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Human Trafficking Gets Extra Attention in Colorado Today.

The following is a news release from Governor Jared Polis' office.

(Statewide) -- January is National Slavery & Human Trafficking Prevention Month and the Colorado Human Trafficking Council is working with partners across the state to increase visibility about this hidden crime. Governor Jared Polis has proclaimed that Tuesday, January 11, be commemorated as Human Trafficking Awareness Day in Colorado.

“Human trafficking happens in Colorado and we are determined to promote a statewide culture that does not tolerate and actively works to end this inhumane crime,” said Maria Trujillo, Program Manager and spokesperson for the Council. “It’s important for Colorado residents to understand the facts about all types of human trafficking as misperceptions keep us from recognizing this crime in our communities.”

Human trafficking consists of the denial of a person's human right to freedom and basic dignity through severe exploitation by force, fraud, or coercion for some type of labor, including commercial sex. Human trafficking is a hidden crime and may not be visible or obvious; it is typically misunderstood due to frequently inaccurate and sensationalized portrayals of human trafficking in popular culture.

The state is in the second phase of an award-winning, multi-year campaign to encourage residents to learn more at The campaign focuses on educating people about misperceptions about human trafficking. These myths include:

  • Myth: All human trafficking is sex trafficking.

  • Fact: Labor trafficking is highly documented by service organizations in Colorado.

  • Myth: Human trafficking only happens to women or girls.

  • Fact: Male survivors of both labor and sex trafficking exist in Colorado.

  • Myth: Human trafficking victims are usually foreign nationals.

  • Fact: US citizens can easily fall victim to exploitation when experiencing certain vulnerabilities.

  • Myth: Victims of human trafficking can just leave their situation.

  • Fact: The psychological coercion and manipulation of a trafficker creates a very complex dynamic between the trafficker and victim, similar to domestic violence situations. This dynamic makes it difficult for the victim to find a way to leave.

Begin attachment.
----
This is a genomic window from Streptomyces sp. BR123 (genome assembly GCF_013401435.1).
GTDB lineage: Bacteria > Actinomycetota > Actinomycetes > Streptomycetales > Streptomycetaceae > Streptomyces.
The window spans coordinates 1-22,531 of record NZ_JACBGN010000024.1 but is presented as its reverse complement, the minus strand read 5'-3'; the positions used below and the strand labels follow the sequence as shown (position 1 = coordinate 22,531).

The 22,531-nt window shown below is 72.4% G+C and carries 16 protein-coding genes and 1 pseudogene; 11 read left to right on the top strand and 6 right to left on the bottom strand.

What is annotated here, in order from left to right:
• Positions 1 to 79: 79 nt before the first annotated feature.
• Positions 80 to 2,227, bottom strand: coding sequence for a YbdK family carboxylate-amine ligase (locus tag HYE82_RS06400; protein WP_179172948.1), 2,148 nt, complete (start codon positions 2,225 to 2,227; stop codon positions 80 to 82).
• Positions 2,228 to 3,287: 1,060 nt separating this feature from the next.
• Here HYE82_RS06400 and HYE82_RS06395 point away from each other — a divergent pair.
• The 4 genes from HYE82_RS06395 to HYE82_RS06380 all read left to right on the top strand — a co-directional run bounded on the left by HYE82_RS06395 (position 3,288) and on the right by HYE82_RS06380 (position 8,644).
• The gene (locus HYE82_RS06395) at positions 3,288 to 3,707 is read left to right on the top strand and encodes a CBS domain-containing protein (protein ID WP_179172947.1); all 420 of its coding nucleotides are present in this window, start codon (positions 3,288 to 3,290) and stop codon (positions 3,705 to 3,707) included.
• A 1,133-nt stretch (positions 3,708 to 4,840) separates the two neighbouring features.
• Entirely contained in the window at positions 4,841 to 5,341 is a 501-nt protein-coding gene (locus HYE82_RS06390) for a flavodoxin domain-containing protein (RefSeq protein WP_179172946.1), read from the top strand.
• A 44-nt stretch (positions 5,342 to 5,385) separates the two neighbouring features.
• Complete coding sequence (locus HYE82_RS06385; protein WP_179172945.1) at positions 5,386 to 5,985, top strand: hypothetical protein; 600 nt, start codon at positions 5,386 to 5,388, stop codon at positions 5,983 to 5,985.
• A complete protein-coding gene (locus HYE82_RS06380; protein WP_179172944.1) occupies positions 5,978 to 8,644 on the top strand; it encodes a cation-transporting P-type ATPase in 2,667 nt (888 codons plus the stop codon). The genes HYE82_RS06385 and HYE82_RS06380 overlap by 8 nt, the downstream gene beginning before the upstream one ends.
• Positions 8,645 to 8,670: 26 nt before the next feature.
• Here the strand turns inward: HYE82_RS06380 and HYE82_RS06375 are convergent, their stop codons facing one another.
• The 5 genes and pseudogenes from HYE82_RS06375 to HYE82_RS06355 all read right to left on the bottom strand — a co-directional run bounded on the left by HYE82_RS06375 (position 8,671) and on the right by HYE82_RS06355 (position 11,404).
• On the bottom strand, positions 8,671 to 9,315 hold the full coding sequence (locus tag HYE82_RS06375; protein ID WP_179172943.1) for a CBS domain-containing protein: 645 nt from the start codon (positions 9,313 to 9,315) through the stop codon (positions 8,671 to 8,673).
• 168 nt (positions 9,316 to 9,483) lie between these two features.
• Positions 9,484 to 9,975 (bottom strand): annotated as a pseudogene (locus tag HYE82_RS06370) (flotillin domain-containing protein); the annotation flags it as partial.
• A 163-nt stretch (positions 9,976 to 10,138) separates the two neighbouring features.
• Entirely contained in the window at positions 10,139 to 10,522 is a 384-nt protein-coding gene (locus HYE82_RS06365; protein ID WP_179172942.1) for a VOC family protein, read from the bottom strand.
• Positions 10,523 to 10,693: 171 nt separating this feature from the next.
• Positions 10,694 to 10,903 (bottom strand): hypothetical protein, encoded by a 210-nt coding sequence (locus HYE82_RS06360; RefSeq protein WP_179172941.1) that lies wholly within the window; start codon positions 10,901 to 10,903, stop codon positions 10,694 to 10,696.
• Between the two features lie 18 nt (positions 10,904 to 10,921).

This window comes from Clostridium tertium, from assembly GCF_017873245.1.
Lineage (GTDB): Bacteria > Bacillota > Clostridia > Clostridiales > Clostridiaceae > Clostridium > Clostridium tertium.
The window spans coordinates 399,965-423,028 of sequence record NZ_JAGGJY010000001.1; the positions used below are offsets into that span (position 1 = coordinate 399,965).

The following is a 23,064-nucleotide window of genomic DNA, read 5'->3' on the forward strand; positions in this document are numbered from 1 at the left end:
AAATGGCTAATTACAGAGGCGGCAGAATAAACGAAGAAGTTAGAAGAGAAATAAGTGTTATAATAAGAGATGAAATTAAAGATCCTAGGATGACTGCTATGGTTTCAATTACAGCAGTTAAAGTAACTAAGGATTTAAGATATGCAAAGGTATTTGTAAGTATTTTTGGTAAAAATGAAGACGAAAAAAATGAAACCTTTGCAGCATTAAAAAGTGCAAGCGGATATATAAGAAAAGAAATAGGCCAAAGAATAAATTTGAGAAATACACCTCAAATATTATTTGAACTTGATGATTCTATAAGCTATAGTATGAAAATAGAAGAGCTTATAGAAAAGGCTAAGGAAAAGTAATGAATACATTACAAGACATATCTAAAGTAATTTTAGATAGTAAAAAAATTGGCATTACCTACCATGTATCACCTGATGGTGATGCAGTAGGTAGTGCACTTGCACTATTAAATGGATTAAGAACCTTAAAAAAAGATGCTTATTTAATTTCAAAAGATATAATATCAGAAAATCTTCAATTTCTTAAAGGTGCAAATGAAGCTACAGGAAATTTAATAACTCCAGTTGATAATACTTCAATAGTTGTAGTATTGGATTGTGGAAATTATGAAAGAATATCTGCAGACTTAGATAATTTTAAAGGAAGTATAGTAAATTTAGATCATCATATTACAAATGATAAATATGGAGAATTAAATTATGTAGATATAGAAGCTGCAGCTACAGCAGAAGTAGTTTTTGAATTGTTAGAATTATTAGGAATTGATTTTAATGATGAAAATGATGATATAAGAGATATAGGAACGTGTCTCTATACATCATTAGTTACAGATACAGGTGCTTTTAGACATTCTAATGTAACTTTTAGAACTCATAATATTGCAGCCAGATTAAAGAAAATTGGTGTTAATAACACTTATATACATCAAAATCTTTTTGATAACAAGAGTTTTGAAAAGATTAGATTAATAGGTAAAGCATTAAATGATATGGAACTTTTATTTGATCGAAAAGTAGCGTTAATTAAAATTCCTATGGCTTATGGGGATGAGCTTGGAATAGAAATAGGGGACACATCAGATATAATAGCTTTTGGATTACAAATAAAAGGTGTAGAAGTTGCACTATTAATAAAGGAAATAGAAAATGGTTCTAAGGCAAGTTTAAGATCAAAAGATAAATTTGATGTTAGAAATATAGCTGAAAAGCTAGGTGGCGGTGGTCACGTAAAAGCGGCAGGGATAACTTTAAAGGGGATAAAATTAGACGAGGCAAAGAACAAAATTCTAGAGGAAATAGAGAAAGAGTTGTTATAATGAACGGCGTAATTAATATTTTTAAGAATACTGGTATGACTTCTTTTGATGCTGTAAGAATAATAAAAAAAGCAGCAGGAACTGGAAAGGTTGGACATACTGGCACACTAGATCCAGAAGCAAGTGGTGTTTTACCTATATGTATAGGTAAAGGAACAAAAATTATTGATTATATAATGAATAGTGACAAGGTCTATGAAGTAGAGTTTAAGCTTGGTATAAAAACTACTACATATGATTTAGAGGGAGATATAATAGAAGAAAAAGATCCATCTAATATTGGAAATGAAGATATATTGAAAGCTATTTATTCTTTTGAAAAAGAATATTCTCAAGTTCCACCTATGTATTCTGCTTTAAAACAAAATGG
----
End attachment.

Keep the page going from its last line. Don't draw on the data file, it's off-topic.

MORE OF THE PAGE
People can see the campaign throughout the state in both English and Spanish on broadcast, digital, social, and outdoor media channels. The Council knows that personal networks are powerful communication tools for increasing awareness and encouraging action, and as a part of the outreach efforts during National Slavery & Human Trafficking Prevention Month, the Council has provided partners across the state with social media materials to flood our networks with the truth during “Takeover Tuesdays.”

If you suspect human trafficking is happening to you, or someone else, leave a tip or connect to services, 24/7 at 866.455.5075 or text 720.999.9724.

This project was supported by federal grant #2020-VA-21-601-00, issued by the Colorado Division of Criminal Justice. © 2021 Office for Victims Programs, CDPS.

About the Colorado Human Trafficking Council

Established by legislation in 2014, the Council operates under the Colorado Department of Public Safety, Division of Criminal Justice, Office for Victims Programs. The Council comprises up to 35 representatives from state and non-government agencies and coordinates statewide anti-human trafficking efforts to better prosecute and prevent trafficking in Colorado. In late 2020, the Council launched a multi-year awareness campaign to educate the public about human trafficking and display resource information for victims. In the campaign’s first year, calls to the hotline increased by 47 percent. For more information about the Council visit The Colorado Human Trafficking Council.

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